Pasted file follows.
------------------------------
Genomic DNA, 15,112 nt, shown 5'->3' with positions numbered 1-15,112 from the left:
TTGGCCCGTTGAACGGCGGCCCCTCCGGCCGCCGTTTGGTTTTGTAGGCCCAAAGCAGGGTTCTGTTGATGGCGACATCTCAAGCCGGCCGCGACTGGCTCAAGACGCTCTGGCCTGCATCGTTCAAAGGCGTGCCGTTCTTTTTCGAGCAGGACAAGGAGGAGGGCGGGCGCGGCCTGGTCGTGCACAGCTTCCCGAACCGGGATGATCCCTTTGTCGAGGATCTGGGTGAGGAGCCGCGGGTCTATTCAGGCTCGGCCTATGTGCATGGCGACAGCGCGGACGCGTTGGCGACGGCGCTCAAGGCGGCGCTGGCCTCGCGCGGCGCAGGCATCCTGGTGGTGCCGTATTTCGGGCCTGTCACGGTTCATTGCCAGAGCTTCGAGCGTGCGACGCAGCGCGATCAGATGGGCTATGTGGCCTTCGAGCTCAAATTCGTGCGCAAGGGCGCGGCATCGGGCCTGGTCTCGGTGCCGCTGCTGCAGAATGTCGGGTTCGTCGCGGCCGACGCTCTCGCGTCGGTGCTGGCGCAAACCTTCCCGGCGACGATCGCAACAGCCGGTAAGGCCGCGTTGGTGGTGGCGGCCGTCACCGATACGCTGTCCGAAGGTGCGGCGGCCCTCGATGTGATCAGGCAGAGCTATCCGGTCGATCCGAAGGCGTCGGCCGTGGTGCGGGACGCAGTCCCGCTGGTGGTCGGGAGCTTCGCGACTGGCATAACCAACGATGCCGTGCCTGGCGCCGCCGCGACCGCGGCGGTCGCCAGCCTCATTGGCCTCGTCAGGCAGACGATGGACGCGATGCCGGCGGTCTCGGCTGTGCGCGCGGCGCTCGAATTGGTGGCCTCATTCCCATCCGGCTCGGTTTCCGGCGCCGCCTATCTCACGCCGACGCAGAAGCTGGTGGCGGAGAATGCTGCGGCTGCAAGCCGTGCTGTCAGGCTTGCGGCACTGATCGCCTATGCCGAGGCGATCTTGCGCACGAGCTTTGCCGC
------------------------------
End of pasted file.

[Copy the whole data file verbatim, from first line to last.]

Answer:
Genomic DNA, 15,112 nt, shown 5'->3' with positions numbered 1-15,112 from the left:
TTGGCCCGTTGAACGGCGGCCCCTCCGGCCGCCGTTTGGTTTTGTAGGCCCAAAGCAGGGTTCTGTTGATGGCGACATCTCAAGCCGGCCGCGACTGGCTCAAGACGCTCTGGCCTGCATCGTTCAAAGGCGTGCCGTTCTTTTTCGAGCAGGACAAGGAGGAGGGCGGGCGCGGCCTGGTCGTGCACAGCTTCCCGAACCGGGATGATCCCTTTGTCGAGGATCTGGGTGAGGAGCCGCGGGTCTATTCAGGCTCGGCCTATGTGCATGGCGACAGCGCGGACGCGTTGGCGACGGCGCTCAAGGCGGCGCTGGCCTCGCGCGGCGCAGGCATCCTGGTGGTGCCGTATTTCGGGCCTGTCACGGTTCATTGCCAGAGCTTCGAGCGTGCGACGCAGCGCGATCAGATGGGCTATGTGGCCTTCGAGCTCAAATTCGTGCGCAAGGGCGCGGCATCGGGCCTGGTCTCGGTGCCGCTGCTGCAGAATGTCGGGTTCGTCGCGGCCGACGCTCTCGCGTCGGTGCTGGCGCAAACCTTCCCGGCGACGATCGCAACAGCCGGTAAGGCCGCGTTGGTGGTGGCGGCCGTCACCGATACGCTGTCCGAAGGTGCGGCGGCCCTCGATGTGATCAGGCAGAGCTATCCGGTCGATCCGAAGGCGTCGGCCGTGGTGCGGGACGCAGTCCCGCTGGTGGTCGGGAGCTTCGCGACTGGCATAACCAACGATGCCGTGCCTGGCGCCGCCGCGACCGCGGCGGTCGCCAGCCTCATTGGCCTCGTCAGGCAGACGATGGACGCGATGCCGGCGGTCTCGGCTGTGCGCGCGGCGCTCGAATTGGTGGCCTCATTCCCATCCGGCTCGGTTTCCGGCGCCGCCTATCTCACGCCGACGCAGAAGCTGGTGGCGGAGAATGCTGCGGCTGCAAGCCGTGCTGTCAGGCTTGCGGCACTGATCGCCTATGCCGAGGCGATCTTGCGCACGAGCTTTGCCGC